The CW (relaunched with the tagline “You do realize your teenage years are over, don’t you?”) turns our favorite hyperverbal mother-daughter bonding fantasy inside out. A potent fusion of Lauren Graham pixie dust and speed sends us back to Lorelai Gilmore’s Chanel-No.5-and-guilt-scented childhood, allowing us to witness the events that precipitated her pregnancy at 16 and subsequent flight from life as Emily and Richard’s WASP Barbie daughter. Finally we get to watch Lorelai and Christopher, our star-crossed lovers in prep-school plaid, as they ditch cotillion, gin up, and carry a running commentary on the charity ball and servant-shaming schedules of their parents. When Lorelai gets pregnant and ruins the elaborate deb party her mother has planned, we get the full dish of dinner-table sparring (Emily: “I just don’t understand you, Lorelai. Gilmore ovaries are never out of sync with the social calendar.”) Once Lorelai abandons the Hartford manse and finds work as a maid, we’ll get to know toddler Rory, who it turns out was born with an OED thesaurus implant and Woody Allen’s full complement of cultural references. The show creators will find some pretext for writing in a part for toddler Paris, who in her first scene will overturn a glass of soy milk onto Rory’s copy of Gravity’s Rainbow.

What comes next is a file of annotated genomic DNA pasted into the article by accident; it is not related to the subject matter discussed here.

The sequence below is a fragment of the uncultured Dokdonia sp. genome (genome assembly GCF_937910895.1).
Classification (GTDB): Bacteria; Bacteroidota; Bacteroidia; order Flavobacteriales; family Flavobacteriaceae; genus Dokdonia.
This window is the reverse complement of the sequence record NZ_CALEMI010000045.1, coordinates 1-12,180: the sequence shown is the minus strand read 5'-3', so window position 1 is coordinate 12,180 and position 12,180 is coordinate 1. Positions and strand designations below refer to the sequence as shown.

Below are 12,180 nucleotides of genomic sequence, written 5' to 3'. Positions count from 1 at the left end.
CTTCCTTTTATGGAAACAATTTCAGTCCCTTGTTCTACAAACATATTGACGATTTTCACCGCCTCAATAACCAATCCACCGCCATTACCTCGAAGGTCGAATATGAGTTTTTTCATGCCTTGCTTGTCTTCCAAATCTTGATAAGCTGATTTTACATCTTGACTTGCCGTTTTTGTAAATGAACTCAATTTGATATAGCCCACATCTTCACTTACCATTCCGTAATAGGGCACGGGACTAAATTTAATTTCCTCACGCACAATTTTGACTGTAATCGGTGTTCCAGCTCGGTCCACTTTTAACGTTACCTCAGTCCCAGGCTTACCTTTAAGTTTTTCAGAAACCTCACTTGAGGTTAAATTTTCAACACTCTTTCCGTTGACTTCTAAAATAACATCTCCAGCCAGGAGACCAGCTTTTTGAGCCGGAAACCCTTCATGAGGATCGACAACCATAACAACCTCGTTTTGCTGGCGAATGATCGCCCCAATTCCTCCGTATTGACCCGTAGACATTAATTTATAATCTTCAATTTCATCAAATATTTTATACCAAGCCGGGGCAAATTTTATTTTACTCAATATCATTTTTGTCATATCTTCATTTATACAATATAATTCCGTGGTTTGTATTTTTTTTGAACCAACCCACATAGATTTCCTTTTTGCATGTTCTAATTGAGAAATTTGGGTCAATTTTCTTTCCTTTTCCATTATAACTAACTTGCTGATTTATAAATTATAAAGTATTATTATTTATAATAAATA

Profiles in Courage: Leslie Knope Edition
Long before she grew up to become deputy director of the Pawnee, Indiana, parks department, future president of the United States of America Leslie Knope was a Girl Scout with a meteoric rise to plan. On a summer camping trip she meets a young upstart from the well-to-do neighboring town of Eagleton, whom she can't stand. Contested Girl Scout badges, bra freezing, and class warfare ensue—until the rival admits a grudging admiration for Leslie and endorses her for president.

How I Met Your Father
For about five seconds we thought a How I Met Your Mother prequel would help us unpack the mysterious psychosis of the show’s most irritating character, weird NPR-listener caricature Ted. But then we realized that would be a horrible show, and we would almost (almost!) feel sorry for Bob Saget, who nonetheless will be forced to narrate all of Ted’s whiny voice-overs as punishment for inflicting the Olsen twins on America. Instead, the show should follow the ever-elusive mother, whose scenes take place whenever the HIMYM gang’s heads are turned the other way. But when Barney spots Ted’s future wife and tries to bed her, the show gets caught in an endless loop of flashbacks in which the constant rotation of bros before hos gains speed and bursts the (fine Italian-threaded) seams of the universe, leaving nothing but drops of top-shelf Scotch and a looped chorus of “Let’s Go to the Mall.”

Fox and Friends
Fox Mulder is known for his beliefs in aliens, government conspiracies, the supernatural, and all manner of unsolved spooky phenomena. Fox and Friends travels back in time to follow teenage Mulder and his maladjusted nerdy friends, who investigate conspiracy theories surrounding the high school cafeteria’s lunchmeat, what their algebra teacher really keeps in the bottle in her desk drawer, and whether the mysterious illness afflicting students is actually mono—or perhaps something more sinister. This teen X-Files meets Lone Gunmen meets Freaks and Geeks follows Mulder’s gang as they seek the truth about their small town, all while trying to avoid locker stuffings and swirlies from the school’s jocks.